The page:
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Search for Novel Non-Fermi Liquid Models and Materials

Project description

Improved models to study the behaviour of exotic metals

The Fermi-liquid model is good at predicting the properties of conventional metals at sufficiently low temperatures. However, there is a class of non-Fermi liquids or exotic metals that deviate from this model and demonstrate extraordinary properties. Prominent examples include certain heavy fermion compounds and high-temperature semiconductors. Funded by the Marie Skłodowska-Curie Actions programme, the EXOMETALS project aims to construct advanced quantum impurity models that describe this type of metals. These models could describe the interactions between the particles’ local degrees of freedom (spin) and the surrounding conduction electrons. The project’s ultimate goal is to create new states of matter in bulk materials and explore how these exotic metals behave in quantum dot devices.

Objective

The standard theory of electrons in metals, Landau’s Fermi liquid theory from 1956 has been very successful in predicting the low-temperature properties of many metals. Its greatest success was its ability to describe many heavy fermion metals, whose name comes from the huge apparent masses acquired by their conduction electrons. However increasingly many metals have been synthesized where Fermi-liquid predictions fail. They are called non-Fermi liquid (NFL) or exotic metals. Prominent examples are certain heavy fermion compounds and high-temperature superconductors. These materials are of interest because of the emergence of new properties that could be used in future technologies. In most cases NFL behaviors lack the understanding, as only a handful of solvable, microscopic models describe NFL phenomena. To make strides I will construct a novel class of NFL quantum impurity models. Quantum impurity models describe the interaction between local degrees of freedom, like a spin, and the surrounding conduction electrons. The simplest NFL quantum impurity model was considered to be the so-called two-channel Kondo model (2CKM). One of the new quantum impurity models—which I call the one-and-a-half-channel Kondo model and whose low-energy solution gives the topological Kondo effect—has less degrees of freedom and is, in this sense, simpler than the 2CKM, yet it also exhibits NFL behavior. Generally, this new family of NFL quantum impurity models includes all those overscreened Kondo-type models where the number of conduction electron species are not integer multiples of the number of impurity states. I will study the new quantum impurity models using Wilson’s numerical renormalization group method (recognized by the 1982 Nobel Prize). My further aims are to experimentally realize the corresponding NFL behavior, i.e. create new states of matter in bulk materials, and also to theoretically explore alternative realizations of the novel NFL physics in quantum dot devices.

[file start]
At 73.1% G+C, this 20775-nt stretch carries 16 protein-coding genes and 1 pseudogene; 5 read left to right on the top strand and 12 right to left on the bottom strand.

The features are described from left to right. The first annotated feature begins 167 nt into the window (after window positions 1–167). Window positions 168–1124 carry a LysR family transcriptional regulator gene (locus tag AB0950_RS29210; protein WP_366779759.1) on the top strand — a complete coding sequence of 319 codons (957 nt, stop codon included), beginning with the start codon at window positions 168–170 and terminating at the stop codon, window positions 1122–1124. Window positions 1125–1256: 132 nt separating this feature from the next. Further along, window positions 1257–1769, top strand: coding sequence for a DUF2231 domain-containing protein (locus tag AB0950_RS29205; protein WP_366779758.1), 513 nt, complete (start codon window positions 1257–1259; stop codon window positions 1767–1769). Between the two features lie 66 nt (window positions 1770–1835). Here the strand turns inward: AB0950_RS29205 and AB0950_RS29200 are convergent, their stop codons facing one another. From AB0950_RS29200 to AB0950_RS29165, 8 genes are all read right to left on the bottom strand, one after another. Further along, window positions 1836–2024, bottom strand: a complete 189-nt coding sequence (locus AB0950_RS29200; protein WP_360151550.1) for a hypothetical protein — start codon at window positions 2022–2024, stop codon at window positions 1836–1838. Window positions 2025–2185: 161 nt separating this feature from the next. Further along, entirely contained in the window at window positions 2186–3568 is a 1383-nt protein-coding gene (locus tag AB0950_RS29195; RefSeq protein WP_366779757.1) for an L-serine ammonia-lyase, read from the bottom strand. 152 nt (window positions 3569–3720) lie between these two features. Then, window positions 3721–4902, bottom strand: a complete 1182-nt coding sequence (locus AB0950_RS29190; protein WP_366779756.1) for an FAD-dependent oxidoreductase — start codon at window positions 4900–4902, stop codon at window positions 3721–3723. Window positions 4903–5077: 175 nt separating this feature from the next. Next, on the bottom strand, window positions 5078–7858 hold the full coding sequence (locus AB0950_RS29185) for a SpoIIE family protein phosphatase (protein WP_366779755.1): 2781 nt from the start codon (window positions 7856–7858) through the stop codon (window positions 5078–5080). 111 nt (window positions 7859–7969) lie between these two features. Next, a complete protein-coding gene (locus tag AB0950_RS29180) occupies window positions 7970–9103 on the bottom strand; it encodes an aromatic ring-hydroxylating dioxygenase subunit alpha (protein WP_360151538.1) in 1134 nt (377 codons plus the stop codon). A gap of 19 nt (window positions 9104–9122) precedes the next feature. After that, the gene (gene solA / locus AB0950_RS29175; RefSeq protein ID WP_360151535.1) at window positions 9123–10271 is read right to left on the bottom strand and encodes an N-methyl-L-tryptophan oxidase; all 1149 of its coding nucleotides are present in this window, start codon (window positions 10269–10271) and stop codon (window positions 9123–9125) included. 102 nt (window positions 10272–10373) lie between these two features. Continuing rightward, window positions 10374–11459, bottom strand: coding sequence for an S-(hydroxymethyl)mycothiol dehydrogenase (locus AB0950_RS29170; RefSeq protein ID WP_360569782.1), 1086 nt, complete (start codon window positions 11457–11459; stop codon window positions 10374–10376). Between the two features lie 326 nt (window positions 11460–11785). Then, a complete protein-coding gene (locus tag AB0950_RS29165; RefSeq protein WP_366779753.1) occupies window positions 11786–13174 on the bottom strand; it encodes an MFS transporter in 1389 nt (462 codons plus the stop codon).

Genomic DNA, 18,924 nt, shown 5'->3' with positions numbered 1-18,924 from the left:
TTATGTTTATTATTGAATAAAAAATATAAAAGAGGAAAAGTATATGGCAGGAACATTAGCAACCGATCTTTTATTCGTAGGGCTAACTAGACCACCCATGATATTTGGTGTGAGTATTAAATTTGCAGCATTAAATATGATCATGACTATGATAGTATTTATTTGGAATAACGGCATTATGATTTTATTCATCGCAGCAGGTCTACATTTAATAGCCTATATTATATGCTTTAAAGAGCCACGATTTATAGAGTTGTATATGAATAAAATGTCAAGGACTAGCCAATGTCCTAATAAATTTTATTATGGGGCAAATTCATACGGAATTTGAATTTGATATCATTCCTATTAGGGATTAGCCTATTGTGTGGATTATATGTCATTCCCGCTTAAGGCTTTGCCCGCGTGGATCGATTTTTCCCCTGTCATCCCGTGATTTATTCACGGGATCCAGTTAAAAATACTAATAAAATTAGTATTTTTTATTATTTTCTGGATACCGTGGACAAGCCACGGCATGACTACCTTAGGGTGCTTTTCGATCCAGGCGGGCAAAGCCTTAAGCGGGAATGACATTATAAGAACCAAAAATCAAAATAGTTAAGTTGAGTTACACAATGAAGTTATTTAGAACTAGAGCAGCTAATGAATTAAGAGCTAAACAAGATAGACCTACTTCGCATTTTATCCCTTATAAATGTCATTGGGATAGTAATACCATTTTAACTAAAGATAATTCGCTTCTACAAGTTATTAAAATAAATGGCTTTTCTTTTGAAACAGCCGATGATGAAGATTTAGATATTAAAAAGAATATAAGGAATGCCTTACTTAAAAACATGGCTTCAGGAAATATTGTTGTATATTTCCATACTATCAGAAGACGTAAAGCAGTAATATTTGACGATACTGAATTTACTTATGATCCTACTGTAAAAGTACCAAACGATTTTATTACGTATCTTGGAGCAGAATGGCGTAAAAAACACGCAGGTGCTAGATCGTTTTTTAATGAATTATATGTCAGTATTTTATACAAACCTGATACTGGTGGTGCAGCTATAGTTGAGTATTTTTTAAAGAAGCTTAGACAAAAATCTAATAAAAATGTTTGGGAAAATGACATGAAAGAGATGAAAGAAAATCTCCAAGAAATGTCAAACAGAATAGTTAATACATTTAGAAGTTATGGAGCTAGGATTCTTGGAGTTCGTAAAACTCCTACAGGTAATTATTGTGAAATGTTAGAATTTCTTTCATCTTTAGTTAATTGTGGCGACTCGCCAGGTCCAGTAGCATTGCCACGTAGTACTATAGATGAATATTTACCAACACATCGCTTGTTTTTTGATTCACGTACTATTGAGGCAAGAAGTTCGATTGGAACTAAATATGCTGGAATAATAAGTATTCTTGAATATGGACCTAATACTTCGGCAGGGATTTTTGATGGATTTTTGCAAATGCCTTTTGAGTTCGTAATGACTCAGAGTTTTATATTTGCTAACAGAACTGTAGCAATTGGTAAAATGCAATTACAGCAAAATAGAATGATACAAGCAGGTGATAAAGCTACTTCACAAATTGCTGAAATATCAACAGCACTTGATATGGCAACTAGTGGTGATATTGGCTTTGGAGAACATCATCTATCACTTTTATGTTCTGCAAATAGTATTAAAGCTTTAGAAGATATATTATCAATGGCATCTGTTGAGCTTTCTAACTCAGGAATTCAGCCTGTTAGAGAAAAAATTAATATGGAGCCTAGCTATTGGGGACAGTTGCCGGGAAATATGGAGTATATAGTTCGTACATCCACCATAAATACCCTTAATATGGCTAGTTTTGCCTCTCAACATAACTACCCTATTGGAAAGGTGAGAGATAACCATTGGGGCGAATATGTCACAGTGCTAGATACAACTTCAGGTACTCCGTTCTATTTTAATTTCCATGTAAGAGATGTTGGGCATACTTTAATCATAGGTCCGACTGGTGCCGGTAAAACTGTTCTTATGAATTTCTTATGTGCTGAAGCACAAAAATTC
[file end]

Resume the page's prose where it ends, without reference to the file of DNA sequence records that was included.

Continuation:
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Coordinator

THE UNIVERSITY OF EDINBURGH
Net EU contribution
€ 337 400,64
Address
Old college, south bridge
EH8 9YL Edinburgh
United Kingdom

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Region
Scotland Eastern Scotland Edinburgh
Activity type
Higher or Secondary Education Establishments
Links
Other funding
€ 0,00